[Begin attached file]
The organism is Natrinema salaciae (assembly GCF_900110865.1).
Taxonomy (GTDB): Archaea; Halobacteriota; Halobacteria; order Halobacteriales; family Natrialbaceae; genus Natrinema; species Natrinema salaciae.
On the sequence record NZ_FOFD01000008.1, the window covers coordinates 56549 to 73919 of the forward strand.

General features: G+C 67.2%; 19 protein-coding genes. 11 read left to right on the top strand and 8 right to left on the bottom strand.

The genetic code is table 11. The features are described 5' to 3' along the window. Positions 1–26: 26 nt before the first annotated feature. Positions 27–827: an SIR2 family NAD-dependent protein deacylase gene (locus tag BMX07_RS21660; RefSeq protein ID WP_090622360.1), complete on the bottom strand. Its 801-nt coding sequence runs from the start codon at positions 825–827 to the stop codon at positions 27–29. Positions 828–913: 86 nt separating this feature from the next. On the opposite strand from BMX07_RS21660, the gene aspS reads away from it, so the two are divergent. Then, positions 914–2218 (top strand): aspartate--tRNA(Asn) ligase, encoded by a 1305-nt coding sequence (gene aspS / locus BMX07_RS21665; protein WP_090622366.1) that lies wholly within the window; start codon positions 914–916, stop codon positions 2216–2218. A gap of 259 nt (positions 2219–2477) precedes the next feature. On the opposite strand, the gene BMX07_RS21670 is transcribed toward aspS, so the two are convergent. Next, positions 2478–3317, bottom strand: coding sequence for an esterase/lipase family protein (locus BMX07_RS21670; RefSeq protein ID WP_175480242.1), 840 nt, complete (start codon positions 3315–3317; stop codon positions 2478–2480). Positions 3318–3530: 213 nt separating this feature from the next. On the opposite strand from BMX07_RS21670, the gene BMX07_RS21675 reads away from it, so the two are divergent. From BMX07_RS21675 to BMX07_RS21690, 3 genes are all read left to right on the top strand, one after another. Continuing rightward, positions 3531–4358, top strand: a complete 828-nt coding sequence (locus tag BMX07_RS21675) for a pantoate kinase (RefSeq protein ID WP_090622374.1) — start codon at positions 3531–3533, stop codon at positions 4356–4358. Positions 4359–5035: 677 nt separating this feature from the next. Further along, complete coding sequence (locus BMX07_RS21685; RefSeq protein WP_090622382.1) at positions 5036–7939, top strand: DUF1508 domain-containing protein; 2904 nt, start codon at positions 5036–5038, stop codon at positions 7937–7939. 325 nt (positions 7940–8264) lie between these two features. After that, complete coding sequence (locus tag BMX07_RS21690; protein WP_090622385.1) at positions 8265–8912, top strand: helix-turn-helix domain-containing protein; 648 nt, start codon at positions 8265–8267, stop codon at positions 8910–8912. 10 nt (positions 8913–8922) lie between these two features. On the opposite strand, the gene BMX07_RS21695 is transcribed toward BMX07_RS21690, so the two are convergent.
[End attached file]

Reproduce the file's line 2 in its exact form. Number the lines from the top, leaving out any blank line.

Taxonomy (GTDB): Archaea; Halobacteriota; Halobacteria; order Halobacteriales; family Natrialbaceae; genus Natrinema; species Natrinema salaciae.